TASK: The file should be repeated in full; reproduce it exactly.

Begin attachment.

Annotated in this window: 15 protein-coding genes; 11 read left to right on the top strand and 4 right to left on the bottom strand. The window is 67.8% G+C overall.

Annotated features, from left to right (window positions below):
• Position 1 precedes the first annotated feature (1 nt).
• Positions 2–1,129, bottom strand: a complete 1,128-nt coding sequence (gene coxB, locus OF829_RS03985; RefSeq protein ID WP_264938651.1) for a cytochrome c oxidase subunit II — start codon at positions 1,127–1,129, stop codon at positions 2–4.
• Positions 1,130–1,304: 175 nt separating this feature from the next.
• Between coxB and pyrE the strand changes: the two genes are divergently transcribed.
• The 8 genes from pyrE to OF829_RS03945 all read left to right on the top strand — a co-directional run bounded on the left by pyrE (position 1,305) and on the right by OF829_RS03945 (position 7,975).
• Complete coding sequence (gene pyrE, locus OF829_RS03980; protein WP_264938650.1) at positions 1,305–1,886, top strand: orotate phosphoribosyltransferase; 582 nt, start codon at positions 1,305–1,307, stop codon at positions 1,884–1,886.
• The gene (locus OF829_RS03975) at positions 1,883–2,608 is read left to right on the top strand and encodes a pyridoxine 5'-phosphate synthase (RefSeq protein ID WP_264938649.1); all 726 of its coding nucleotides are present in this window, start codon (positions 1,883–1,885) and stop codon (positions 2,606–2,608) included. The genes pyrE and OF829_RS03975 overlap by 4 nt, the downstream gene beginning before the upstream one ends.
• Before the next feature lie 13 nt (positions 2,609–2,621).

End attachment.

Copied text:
Annotated in this window: 15 protein-coding genes; 11 read left to right on the top strand and 4 right to left on the bottom strand. The window is 67.8% G+C overall.

Annotated features, from left to right (window positions below):
• Position 1 precedes the first annotated feature (1 nt).
• Positions 2–1,129, bottom strand: a complete 1,128-nt coding sequence (gene coxB, locus OF829_RS03985; RefSeq protein ID WP_264938651.1) for a cytochrome c oxidase subunit II — start codon at positions 1,127–1,129, stop codon at positions 2–4.
• Positions 1,130–1,304: 175 nt separating this feature from the next.
• Between coxB and pyrE the strand changes: the two genes are divergently transcribed.
• The 8 genes from pyrE to OF829_RS03945 all read left to right on the top strand — a co-directional run bounded on the left by pyrE (position 1,305) and on the right by OF829_RS03945 (position 7,975).
• Complete coding sequence (gene pyrE, locus OF829_RS03980; protein WP_264938650.1) at positions 1,305–1,886, top strand: orotate phosphoribosyltransferase; 582 nt, start codon at positions 1,305–1,307, stop codon at positions 1,884–1,886.
• The gene (locus OF829_RS03975) at positions 1,883–2,608 is read left to right on the top strand and encodes a pyridoxine 5'-phosphate synthase (RefSeq protein ID WP_264938649.1); all 726 of its coding nucleotides are present in this window, start codon (positions 1,883–1,885) and stop codon (positions 2,606–2,608) included. The genes pyrE and OF829_RS03975 overlap by 4 nt, the downstream gene beginning before the upstream one ends.
• Before the next feature lie 13 nt (positions 2,609–2,621).